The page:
John Pacenti's federal courts report for April 11

Daily Business Review

John Pacenti is back and you won't want to miss this episode full of drama and Spanish soap opera heroines. John discusses the case of Telemundo's telenovela El Rostro de Analia.

Telemundo's Spanish-language telenovela El Rostro de Analia not only is a success in the Hispanic community, but its 170 episodes play in countries such as Serbia, Albania, Bulgaria and even Vietnam.

But a copyright infringement lawsuit against Telemundo Communications Group LLC claims the series is just carbon copy of a Venezuelan show in the late 1980s, Maria Maria, created by the same writer.

Latele Television C.A., a Venezuelan network, claims Hialeah-based Telemundo, a division of NBCUniversal, replicated its soap opera, Maria Maria, for the premise of El Rostro de Analia.

U.S. District Judge Robin Rosenbaum in Fort Lauderdale rejected Telemundo's motion to dismiss, ruling Tuesday that the lawsuit by Latele should go forward.

"Essentially, plaintiff asserts that El Rostro de Analia, which was written by one of the same authors as Maria Maria, is so substantially similar to Maria Maria as to infringe plaintiff's copyright in Maria Maria," she wrote in the 21-page order.

Latele attorney James Sammataro, a Miami partner at Stroock & Stroock & Lavan said his client through discovery will determine damages sought.

"We believe it was a money maker for Telemundo, and I think if we prevail on our claim we are looking for our fair share," he said.

A call to Telemundo's spokesman was not returned. Neither was one to the attorney in the case: Gregory W. Herbert, partner at Greenberg Traurig in Orlando.

Plot Twists

Maria Maria consisted of 198 episodes and ran on Venezula's Marte TV. It was premised on switched identities. Rosenbaum, in her order talks about one character's amnesia, a car crash that mixes up the identity of the lead character and her husband's mistress, and a kidnapping.

Telemundo hired the writer of Maria Maria, Humberto "Kiko" Olivieri Michelena, to write a telenovela for its network. The lead character of that series, El Rostro de Analia, was named Mariana, who also had an unfaithful husband.

As in Maria Maria, she confronts the mistress, a car crash occurs, and the two switch identities due to amnesia and facial burns. The mistress also is kidnapped.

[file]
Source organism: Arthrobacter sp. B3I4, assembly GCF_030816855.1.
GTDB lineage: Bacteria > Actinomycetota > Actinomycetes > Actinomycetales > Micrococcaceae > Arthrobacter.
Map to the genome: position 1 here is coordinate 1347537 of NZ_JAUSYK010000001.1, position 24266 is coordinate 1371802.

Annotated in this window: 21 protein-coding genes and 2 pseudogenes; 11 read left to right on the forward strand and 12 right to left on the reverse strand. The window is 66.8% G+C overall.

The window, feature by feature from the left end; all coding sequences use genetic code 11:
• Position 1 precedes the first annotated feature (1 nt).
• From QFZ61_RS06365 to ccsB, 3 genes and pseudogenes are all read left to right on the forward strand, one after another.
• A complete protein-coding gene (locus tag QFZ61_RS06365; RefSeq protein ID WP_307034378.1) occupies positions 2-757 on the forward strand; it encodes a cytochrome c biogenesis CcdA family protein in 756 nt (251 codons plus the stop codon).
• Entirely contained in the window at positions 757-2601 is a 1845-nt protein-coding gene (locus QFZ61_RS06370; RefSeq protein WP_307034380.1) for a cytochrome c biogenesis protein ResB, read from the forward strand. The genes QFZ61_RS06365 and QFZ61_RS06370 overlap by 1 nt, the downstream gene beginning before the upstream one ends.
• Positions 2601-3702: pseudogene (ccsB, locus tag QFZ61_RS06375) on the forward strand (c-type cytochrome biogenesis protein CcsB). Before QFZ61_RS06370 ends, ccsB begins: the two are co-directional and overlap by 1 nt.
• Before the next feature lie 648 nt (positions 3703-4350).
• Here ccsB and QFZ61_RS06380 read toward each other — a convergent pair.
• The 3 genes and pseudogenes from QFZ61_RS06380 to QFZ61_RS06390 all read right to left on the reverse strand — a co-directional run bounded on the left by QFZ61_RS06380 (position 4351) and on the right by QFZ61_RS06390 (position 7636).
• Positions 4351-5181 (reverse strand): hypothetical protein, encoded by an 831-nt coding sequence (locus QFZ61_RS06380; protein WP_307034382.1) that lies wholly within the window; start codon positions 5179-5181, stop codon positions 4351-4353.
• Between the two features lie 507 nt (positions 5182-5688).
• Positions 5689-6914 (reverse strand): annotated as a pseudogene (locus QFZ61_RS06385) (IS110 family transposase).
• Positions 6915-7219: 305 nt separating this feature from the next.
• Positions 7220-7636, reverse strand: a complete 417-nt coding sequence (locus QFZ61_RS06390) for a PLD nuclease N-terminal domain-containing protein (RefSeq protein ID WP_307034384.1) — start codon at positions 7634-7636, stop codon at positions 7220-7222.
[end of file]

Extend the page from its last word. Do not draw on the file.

El Rostro de Analia premiered in 2008 and attracted more than 1 million viewers. It was one of the network's highest-rated launches.

"Although El Rostro contains some elements and antagonists not found in Maria Maria, Latele describes these differences as 'cosmetic' as opposed to qualitative, aimed at masking that El Rostro is in fact simply Maria Maria updated and repackaged," Rosenbaum writes.

One difference between the telenovelas is that Maria Maria takes place in Caracas in the 1980s, while El Rostro takes place in Los Angeles.

Dismissals

Sammataro said Rosenbaum did a good job in discerning Telemundo's defense that any telenovela has limited plot devices, including amnesia, mistaken identity and betrayal.

"What the court said is there are a number of different ways you could have told the identity situation," Sammataro said.

He said Latele tried to work out a settlement with Telemundo but got nowhere.

"I don't think it's a big secret if you are a content owner — it's not a wise move to sue one of the two largest Hispanic networks," he said.

The lawsuit was filed in July to beat a three-year statute of limitations, he said.

Federal courts have not been kind to copyright infringement lawsuits of late.

A federal appellate court in Philadelphia last January upheld a lower court decision throwing out a lawsuit against rapper 50 Cent. A writer of a book about street gang life claimed lyrics from one of 50 Cent's songs were similar to passages in his memoir.

A New York federal judge also ruled this year against a writer who claimed actor Keifer Sutherland and Fox Entertainment Group stole the idea for the series Touch from his screenplay and novel.

Other recent decisions involving singer Elton John and actress Emma Thompson have gone in favor of the defendant.

"It's been a tough year for copyright plaintiffs. I think some of the cases have been a little tenuous," Sammataro said.

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